Finding the Perfect Dog Breed for Your Family
Veterinarian Reviewed by Dr. Janice Huntingford, DVM on December 16, 2017
Posted in Dog
Adding a new four-legged family member is a big decision that shouldn’t be taken lightly. Different breeds are known for some fairly strong traits that you’ll want to mesh with your family’s unique personalities in order to make the addition the best fit for everyone involved.
Some dog breeds have dominant personalities, which can create challenges for training and might not make them ideal for homes with other pets or small children. Other dogs have boundless energy and are highly social, which is great for families who are constantly moving but can be an issue for those who live in a small apartments or aren’t home for long stretches of the day.
If you want a happy, healthy pet and the best possible environment inside of your home, you need to consider elements beyond the surface. Things like appearance and size of a breed do matter, but it’s the way the dog’s behaviors and traits mesh with your own that has the biggest impact on the success of the relationship.
Not every generalization holds true for each breed, but let’s take a look at some of the common personality traits of popular breeds to help you narrow down what type of dog might be the best addition to your family:
Family’s Best Friend
All dogs like to be around their owners, but some breeds need love and affection more than others. If you want a dog that can’t get enough contact and loves petting and attention from the entire family, you might want to look to breeds like Beagles, Boxers and Irish Setters. These breeds love to play and are great with children. They will always be eager and excited to see you when you arrive home from the office.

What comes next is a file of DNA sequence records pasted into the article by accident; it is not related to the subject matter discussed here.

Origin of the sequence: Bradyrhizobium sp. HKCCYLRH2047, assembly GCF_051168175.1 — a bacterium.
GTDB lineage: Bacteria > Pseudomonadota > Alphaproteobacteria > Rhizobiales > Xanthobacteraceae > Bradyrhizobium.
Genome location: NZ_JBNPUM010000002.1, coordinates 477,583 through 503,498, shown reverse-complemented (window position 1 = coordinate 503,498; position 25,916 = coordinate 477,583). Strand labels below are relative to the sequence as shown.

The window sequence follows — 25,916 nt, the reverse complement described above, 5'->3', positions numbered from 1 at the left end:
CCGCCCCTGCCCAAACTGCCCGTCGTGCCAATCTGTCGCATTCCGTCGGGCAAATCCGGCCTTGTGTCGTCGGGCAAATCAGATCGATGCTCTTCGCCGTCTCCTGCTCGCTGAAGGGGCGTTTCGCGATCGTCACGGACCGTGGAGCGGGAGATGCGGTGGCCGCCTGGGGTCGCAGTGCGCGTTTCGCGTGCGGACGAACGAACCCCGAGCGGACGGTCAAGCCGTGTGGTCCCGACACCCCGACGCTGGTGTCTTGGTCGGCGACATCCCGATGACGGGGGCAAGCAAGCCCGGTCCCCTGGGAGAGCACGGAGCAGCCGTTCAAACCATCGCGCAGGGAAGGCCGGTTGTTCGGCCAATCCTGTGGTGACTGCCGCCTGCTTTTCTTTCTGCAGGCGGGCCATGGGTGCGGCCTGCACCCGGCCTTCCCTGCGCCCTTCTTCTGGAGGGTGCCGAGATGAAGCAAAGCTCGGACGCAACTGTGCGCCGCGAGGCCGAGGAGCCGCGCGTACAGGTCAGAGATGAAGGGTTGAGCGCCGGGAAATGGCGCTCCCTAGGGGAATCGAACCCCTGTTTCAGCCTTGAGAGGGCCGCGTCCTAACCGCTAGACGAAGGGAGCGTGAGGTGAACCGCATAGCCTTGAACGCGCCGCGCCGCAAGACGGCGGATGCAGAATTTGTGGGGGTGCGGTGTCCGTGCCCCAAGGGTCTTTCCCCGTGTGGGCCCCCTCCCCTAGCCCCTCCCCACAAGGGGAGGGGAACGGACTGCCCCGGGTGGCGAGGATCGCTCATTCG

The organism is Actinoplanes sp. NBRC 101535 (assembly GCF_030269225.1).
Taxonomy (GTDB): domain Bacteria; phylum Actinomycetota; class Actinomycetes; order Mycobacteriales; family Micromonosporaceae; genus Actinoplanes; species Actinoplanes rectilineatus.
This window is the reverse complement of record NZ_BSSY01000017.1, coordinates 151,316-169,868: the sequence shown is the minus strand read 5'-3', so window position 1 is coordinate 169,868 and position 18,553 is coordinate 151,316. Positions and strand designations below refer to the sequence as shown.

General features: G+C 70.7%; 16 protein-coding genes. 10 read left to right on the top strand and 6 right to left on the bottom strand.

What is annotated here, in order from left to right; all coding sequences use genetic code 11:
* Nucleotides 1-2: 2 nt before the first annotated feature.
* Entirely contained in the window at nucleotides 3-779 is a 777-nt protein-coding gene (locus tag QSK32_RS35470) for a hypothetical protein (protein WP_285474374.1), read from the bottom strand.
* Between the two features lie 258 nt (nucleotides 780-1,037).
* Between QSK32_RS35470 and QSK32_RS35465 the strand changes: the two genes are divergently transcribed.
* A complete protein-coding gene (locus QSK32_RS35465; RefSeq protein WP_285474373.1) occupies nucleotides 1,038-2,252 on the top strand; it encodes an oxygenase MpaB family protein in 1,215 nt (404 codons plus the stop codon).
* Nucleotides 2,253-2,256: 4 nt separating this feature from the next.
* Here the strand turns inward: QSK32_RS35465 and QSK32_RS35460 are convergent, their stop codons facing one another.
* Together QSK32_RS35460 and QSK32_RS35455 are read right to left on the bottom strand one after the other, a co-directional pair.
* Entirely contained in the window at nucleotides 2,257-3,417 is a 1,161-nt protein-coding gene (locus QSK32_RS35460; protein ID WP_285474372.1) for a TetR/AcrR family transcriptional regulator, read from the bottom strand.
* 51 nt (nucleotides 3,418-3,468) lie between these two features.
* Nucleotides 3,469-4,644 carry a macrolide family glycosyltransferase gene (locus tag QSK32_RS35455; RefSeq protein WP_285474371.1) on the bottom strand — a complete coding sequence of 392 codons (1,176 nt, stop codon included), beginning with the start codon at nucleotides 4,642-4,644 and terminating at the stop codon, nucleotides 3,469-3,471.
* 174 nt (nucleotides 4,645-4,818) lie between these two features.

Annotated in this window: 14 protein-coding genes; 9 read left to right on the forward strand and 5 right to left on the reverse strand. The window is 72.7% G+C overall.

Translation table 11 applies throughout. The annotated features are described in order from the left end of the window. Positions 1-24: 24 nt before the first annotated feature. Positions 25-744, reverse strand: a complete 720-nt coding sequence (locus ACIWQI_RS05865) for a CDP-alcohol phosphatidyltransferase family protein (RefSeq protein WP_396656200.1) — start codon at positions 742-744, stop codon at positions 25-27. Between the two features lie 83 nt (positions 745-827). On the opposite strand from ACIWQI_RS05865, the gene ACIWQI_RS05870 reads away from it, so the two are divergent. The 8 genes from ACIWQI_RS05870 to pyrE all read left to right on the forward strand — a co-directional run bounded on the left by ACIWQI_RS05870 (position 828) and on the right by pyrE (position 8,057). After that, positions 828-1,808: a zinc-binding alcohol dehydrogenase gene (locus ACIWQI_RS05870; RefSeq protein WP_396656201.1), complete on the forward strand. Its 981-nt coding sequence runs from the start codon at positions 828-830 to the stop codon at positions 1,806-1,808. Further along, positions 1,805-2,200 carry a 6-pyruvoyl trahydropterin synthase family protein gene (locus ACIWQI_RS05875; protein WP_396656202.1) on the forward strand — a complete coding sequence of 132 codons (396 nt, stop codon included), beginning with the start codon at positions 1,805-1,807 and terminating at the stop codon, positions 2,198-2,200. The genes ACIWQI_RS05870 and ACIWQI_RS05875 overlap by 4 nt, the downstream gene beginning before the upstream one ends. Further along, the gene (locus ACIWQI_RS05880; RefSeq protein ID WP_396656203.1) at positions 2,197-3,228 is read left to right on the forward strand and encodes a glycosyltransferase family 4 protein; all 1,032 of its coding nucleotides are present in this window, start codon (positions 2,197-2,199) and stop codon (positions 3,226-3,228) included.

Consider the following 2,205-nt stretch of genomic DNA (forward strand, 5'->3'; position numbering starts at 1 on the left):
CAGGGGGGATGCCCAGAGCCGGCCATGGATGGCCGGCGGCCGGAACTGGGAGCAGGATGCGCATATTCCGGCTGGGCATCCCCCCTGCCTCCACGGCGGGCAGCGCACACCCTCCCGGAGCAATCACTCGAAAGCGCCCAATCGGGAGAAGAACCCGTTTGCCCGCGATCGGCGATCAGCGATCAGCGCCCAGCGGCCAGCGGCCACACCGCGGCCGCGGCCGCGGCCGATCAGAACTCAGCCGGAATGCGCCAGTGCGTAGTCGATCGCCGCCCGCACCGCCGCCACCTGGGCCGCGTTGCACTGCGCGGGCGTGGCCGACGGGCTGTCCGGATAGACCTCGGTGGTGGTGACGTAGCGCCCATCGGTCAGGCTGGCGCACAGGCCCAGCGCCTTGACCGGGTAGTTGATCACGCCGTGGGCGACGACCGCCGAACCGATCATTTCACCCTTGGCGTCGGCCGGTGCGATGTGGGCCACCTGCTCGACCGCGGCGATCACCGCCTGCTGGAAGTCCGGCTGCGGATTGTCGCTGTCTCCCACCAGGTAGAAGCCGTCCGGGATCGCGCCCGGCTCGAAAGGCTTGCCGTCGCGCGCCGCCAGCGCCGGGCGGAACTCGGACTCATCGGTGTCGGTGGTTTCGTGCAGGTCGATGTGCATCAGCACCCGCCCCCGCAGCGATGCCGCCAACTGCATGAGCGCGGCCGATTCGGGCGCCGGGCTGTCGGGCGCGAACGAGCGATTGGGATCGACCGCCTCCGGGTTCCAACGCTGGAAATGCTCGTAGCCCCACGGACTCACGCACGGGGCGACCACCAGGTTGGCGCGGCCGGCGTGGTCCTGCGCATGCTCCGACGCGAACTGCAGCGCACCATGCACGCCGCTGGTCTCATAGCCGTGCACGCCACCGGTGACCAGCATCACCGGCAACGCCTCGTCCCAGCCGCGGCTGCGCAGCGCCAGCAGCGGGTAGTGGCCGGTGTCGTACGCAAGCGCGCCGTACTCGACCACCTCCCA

Best Workout Partner
If you spend all of your free time out on the trail, at the local park or trying to improve your 5K time, you might do better with a high energy breed as opposed to one of the more laid back breeds. Labrador Retrievers, English Setters, Border Collies and German Shepherds are happiest when they get plenty of activity. These breeds love long daily walks and will likely be able to easily keep up with you, if not best you when it comes time for your daily run.
Looking for a dog to help you make friends, explore the community and meet and greet your neighbors? Golden Retrievers and King Charles Cavalier are docile and gentle breeds that do very well in social situations. They enjoy attention and affection but don’t tend to be very demanding. These breeds have a very even temperament and usually get along with friendly people, which makes them a hit in small or large crowds.
Strong, Independent Dogs
It’s great to have a pet that loves your time together but if you work long days and there are long stretches of time when nobody’s home, you might needs to consider a more independent breed. Bulldogs, Akitas and Chow Chows are known for getting along just fine without constant attention and while these breeds do need exercise to stay healthy, they are generally considered to be lower maintenance than many other popular breeds.
A mixed breed or “mutt” may not be as glamorous as a purebred dog but there are some potential benefits of a pet with the qualities of multiple breeds. While every case is different, mixed breeds tend to be less prone to the health issues that can plague their purebred counterparts. Mutts can be just as loving, loyal and active as purebred pups but without the potential heredity issues that can stem from breeding to their final days.
A dog is not a short-term companion. Bringing a new family member into your home is a 10-12 year commitment in most cases, sometimes longer. If you want those years to be the happiest and healthiest for you, your family and your four-legged friend, make sure you take your schedule, space and your personality traits (as well as dog breeds) into consideration before making a decision.
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Janice Huntingford, DVM, has been in veterinary practice for over 30 years and has founded two veterinary clinics since receiving her Doctor of Veterinary Medicine at the Ontario Veterinary College, University of Guelph. She has studied extensively in both conventional and holistic modalities. Ask Dr. Jan